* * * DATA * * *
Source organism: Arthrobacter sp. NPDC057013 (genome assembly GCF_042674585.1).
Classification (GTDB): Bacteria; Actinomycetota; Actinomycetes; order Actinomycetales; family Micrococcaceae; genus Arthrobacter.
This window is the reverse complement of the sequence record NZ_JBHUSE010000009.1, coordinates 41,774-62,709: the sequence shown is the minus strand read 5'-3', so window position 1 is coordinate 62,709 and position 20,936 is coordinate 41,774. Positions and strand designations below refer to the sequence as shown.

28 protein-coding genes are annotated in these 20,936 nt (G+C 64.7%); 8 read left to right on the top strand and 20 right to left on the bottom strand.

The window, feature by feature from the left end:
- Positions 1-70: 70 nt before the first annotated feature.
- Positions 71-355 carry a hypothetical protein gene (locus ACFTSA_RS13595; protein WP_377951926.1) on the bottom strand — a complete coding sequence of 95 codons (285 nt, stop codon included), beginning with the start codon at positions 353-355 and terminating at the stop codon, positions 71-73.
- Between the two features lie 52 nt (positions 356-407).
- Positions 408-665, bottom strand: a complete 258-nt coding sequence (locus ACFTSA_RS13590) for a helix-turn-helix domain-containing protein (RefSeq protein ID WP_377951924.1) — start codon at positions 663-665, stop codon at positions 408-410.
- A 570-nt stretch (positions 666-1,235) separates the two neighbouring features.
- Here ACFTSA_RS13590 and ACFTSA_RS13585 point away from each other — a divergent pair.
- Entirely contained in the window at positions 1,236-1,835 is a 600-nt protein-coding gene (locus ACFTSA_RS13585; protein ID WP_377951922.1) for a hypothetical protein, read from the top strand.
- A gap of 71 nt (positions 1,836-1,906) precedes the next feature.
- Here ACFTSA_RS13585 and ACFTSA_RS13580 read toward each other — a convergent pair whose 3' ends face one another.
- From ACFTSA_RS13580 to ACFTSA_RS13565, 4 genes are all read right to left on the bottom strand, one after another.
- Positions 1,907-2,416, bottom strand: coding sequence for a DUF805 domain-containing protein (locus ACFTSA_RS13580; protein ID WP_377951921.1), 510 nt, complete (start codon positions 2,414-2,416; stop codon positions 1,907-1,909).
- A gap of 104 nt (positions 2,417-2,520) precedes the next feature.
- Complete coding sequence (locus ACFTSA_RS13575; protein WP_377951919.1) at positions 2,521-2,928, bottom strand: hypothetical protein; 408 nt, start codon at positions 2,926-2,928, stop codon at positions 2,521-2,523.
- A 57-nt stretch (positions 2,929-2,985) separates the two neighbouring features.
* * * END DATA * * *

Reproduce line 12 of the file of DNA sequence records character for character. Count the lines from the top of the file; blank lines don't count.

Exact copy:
- Entirely contained in the window at positions 1,236-1,835 is a 600-nt protein-coding gene (locus ACFTSA_RS13585; protein ID WP_377951922.1) for a hypothetical protein, read from the top strand.